Dart Zone is on a roll this season. They typically make good blasters for a decent price, but they seem to have outdone themselves this season. They have the semi-auto Savage Spin at Walmart. Meanwhile, at Target, they have the full-auto Destructor, a minigun-style blaster that feeds darts from a hopper. It’s the Commandfire, but made even better. It still has small hangups that come with using a dart hopper, but it’s a blaster worth checking out.
The Destructor looks the part for a “heavy” full-auto blaster. It has a rear main handle (with palm rev trigger and main trigger). There are two front carry handle, depending on how you want to hold the blaster. The dart hopper occupies the top center of the blaster (with a small button for opening). The shell itself is thick, solid, and textured, just like any blaster you’d expect to see from Hasbro. There aren’t any rails or sights on the blaster. Then again, it’s not really made for that.
If you really want to complete the “heavy” look, there are two sling points, at the front and the back of the blaster.
The Destructor runs on 6 AA batteries, sitting in a tray at the back.
Using the Destructor
Moving the top button on the hopper allows the user to open it up. After that, the blaster can be loaded with darts – it ships with 30, but there is room for up to 40. Closing the hopper engages the safety, and the user can then operate the blaster. The rev trigger sits under the palm, and the firing trigger under the handle.
If you need to reload individual rounds without opening the hopper (and disabling use of the blaster), there is a small side door for loading the hopper. One dart at a time is much slower, but that’s not the point. The side door makes scavenging for ammo less dangerous, since you can still fire at opponents even while loading on the fly.
The Destructor exceeded most of my expectations. While individual shots would clock above 90fps, sustained rates of fire averaged an impressive 85fps. Even better, the blaster averaged 4.5 darts per second, faster than its predecessor.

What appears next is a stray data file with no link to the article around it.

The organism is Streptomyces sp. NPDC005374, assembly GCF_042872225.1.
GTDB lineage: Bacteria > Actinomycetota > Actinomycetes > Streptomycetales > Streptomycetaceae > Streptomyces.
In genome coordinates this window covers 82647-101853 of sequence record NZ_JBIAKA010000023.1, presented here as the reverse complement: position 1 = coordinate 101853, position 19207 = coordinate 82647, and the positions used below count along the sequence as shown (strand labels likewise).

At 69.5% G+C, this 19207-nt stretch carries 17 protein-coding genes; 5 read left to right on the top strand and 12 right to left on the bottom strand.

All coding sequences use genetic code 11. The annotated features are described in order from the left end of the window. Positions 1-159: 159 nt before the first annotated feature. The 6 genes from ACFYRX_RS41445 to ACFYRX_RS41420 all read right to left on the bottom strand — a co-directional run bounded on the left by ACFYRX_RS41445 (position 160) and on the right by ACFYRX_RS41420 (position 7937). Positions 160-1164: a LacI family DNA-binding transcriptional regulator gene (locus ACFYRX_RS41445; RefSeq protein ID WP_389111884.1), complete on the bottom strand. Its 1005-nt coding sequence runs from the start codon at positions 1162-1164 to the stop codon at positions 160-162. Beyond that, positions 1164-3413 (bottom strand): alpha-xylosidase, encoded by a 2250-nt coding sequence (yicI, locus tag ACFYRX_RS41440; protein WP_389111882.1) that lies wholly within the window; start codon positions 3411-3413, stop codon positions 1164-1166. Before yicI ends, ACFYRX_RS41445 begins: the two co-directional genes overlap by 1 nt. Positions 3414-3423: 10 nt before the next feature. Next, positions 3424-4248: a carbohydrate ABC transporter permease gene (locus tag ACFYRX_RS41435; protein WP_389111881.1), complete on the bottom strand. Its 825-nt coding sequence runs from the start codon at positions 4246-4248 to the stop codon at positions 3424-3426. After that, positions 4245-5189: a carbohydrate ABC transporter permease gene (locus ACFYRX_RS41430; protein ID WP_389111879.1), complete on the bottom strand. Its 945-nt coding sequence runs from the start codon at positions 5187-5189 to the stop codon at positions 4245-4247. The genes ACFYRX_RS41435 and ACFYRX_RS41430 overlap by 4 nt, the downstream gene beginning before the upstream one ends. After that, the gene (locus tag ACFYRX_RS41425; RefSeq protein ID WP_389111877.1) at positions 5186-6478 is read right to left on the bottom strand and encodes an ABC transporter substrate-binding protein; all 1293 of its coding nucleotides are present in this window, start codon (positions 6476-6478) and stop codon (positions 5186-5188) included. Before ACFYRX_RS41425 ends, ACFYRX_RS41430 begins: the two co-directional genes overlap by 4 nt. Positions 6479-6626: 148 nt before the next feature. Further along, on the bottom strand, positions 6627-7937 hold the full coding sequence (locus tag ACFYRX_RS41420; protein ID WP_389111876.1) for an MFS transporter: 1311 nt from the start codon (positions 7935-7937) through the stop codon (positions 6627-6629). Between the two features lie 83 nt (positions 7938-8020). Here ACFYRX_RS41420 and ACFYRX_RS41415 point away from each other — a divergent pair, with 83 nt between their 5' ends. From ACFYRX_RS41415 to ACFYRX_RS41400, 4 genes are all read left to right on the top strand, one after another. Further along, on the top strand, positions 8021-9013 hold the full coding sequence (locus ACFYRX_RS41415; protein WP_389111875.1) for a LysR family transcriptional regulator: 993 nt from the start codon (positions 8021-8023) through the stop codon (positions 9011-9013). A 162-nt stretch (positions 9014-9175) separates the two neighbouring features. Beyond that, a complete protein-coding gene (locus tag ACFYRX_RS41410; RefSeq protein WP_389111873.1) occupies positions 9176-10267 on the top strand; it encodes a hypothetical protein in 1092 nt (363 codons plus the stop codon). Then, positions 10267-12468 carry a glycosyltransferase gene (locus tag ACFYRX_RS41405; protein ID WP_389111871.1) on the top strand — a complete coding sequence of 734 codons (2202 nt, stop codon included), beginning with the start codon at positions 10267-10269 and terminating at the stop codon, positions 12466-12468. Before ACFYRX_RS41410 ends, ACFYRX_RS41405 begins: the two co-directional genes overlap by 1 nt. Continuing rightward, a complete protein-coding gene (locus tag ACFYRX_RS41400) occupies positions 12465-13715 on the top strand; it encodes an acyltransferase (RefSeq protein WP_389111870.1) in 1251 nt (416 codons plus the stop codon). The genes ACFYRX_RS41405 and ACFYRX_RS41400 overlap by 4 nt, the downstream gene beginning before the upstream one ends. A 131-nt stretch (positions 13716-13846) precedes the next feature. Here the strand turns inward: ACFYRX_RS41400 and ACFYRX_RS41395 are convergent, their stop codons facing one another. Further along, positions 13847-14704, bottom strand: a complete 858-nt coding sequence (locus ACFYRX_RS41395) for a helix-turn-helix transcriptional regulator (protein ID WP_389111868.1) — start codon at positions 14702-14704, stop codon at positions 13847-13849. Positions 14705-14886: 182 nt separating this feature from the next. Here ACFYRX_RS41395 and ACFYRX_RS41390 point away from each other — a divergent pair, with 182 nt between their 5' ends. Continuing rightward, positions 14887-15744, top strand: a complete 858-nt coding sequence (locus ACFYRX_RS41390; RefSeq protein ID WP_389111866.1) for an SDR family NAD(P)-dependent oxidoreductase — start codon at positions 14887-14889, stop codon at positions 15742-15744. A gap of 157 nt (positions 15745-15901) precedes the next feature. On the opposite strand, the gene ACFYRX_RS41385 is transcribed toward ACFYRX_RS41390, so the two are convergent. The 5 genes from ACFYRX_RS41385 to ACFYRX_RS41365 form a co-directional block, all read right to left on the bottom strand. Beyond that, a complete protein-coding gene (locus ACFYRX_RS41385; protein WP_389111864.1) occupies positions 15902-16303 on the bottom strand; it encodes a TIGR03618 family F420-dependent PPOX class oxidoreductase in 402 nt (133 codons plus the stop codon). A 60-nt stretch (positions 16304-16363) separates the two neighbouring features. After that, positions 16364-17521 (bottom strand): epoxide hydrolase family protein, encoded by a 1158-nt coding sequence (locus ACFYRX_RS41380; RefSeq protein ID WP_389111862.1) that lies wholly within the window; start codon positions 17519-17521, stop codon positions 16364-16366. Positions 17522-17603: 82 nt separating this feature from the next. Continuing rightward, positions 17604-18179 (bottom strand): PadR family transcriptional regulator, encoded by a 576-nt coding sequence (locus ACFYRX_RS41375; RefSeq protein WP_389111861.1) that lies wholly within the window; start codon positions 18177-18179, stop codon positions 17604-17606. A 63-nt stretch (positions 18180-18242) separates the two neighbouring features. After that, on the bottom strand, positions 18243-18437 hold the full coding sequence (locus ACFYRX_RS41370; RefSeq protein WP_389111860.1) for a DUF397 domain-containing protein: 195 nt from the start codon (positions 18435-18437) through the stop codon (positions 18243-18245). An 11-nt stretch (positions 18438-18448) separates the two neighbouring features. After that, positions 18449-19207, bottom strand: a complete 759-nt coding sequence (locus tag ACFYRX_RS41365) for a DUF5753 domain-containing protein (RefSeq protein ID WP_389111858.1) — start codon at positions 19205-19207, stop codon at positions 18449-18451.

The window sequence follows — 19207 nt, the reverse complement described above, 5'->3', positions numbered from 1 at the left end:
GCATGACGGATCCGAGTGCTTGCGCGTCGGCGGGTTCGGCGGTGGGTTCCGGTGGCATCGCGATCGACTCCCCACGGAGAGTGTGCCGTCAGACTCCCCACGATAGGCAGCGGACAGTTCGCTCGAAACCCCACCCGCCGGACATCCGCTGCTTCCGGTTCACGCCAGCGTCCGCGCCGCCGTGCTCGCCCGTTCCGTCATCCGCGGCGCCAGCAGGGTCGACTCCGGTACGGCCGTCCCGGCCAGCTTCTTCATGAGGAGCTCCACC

However, some issues do present themselves when ammo is low. Dart hoppers with low ammo have a tendency to bounce around the darts, resulting in pauses in fire and the occasional jammed up hopper. A dart can sometimes get stuck in front of the flywheels, pointing down and just out of reach of the firing mechanism. This is easy to fix by opening the hopper, but it does mean you won’t be firing until it is fixed.
Internals and Mod Potential
The Destructor shares a similar flywheel cage to the Commandfire and Double Trouble, so this 3d printed cage will fit. Meanwhile, the pusher mechanism is slightly different from the Commandfire, and actually works differently! Well, partly.
In addition to a slightly different motor than before, there is no “pusher” arm feeding darts alongside the conveyor belt. Instead, two rotating arms on either side of the conveyor belt grab darts and push them forward. Ridges on top of those arms also grab and “bounce” the agitation flaps in the hopper. It’s okay that the arms are not in perfect unison (as seen in pictures). In fact, it seems to work better that way (I tested that to slightly worse performance results).
Without the complexity of the pusher arm mechanism, that leaves a LOT of empty space under the battery tray. As such, you won’t have much issue fitting an aftermarket hobby battery into the blaster.
The Destructor takes what made the Commandfire good and makes it better. It still doesn’t solve all the issues with dart hoppers, but the improved rate of fire and ergonomics (as well as loading while armed) are welcome additions. If you want to think outside the magazine, try the Destructor.